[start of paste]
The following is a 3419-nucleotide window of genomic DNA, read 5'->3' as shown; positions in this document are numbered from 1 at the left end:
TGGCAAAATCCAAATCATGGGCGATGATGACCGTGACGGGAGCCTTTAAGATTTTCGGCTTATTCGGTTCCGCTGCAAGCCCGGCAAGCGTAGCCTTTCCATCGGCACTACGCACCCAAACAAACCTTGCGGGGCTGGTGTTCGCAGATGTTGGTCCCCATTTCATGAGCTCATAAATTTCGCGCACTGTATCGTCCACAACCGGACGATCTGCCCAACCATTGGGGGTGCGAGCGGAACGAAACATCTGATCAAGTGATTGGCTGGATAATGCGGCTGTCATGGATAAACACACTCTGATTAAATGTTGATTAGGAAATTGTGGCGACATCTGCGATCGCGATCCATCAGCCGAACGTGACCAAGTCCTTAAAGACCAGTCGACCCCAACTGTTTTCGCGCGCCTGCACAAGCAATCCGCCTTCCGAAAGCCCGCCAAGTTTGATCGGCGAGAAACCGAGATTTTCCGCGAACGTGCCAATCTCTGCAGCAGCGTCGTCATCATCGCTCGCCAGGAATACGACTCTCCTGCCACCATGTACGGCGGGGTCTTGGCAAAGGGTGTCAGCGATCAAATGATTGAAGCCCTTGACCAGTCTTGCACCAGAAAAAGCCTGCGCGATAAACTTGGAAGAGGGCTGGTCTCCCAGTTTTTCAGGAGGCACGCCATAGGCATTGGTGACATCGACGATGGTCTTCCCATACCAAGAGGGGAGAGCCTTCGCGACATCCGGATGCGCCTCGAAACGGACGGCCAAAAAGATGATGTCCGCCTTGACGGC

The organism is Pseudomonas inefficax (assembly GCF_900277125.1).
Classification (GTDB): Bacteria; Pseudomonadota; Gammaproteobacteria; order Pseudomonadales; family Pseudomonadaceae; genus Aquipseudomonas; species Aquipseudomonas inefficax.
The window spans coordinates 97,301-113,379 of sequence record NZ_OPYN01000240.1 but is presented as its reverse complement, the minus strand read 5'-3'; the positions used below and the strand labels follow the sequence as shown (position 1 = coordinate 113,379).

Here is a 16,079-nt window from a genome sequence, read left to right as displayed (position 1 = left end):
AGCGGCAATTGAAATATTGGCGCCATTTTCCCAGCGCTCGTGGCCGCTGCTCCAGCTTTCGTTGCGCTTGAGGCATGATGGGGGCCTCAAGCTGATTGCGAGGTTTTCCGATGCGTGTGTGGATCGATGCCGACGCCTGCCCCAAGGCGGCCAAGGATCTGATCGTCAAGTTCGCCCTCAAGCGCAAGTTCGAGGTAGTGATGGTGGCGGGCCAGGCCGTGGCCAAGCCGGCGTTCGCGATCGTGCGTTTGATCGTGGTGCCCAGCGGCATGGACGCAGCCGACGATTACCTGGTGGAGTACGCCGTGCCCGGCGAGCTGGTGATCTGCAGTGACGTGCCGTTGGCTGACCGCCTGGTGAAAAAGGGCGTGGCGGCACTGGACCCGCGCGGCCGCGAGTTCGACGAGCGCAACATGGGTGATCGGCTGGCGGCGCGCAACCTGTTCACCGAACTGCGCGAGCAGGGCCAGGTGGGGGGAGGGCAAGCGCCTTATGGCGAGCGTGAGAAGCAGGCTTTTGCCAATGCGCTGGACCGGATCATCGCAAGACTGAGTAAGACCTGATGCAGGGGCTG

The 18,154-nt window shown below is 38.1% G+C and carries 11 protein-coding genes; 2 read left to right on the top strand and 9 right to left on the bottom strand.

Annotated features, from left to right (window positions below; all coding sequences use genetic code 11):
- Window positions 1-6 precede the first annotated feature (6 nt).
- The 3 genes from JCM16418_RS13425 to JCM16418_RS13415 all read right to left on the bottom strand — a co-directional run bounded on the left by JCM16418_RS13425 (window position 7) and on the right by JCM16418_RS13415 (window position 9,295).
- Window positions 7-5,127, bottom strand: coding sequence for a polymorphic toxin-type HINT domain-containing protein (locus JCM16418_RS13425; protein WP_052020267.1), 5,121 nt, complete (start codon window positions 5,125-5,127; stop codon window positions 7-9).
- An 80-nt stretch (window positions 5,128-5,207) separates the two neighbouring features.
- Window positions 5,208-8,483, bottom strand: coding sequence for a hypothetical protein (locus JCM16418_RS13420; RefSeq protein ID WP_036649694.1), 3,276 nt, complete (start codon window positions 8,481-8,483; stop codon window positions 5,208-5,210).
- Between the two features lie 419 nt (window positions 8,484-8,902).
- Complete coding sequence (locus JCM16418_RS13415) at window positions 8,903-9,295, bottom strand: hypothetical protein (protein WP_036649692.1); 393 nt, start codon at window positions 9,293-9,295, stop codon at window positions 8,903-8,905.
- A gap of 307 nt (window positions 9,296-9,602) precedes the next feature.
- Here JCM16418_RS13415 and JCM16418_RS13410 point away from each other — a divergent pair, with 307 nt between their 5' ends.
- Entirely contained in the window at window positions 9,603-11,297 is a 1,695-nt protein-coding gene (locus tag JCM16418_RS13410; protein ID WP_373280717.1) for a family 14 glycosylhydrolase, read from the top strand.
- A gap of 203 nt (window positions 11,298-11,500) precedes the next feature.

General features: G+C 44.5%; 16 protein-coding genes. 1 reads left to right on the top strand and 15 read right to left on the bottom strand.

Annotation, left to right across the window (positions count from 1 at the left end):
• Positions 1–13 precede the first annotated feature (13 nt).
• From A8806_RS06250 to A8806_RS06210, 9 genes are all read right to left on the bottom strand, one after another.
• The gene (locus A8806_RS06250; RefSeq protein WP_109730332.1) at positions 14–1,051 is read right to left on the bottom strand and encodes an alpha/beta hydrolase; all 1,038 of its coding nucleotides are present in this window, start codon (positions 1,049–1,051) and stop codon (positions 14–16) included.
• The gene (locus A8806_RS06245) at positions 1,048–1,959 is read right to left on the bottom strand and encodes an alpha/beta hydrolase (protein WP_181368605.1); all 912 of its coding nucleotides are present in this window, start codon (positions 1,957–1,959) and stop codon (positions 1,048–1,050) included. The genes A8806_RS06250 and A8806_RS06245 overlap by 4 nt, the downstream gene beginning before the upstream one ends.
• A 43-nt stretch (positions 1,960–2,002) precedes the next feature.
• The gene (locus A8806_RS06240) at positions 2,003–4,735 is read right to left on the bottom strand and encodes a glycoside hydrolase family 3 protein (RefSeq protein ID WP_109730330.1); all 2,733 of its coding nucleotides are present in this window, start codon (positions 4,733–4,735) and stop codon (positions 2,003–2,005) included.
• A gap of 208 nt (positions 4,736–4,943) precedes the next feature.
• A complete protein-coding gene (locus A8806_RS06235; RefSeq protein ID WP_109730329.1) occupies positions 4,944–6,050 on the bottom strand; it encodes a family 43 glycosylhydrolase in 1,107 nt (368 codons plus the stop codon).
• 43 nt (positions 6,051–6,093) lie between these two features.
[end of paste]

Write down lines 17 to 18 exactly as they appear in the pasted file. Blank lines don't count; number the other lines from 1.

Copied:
- A gap of 307 nt (window positions 9,296-9,602) precedes the next feature.
- Here JCM16418_RS13415 and JCM16418_RS13410 point away from each other — a divergent pair, with 307 nt between their 5' ends.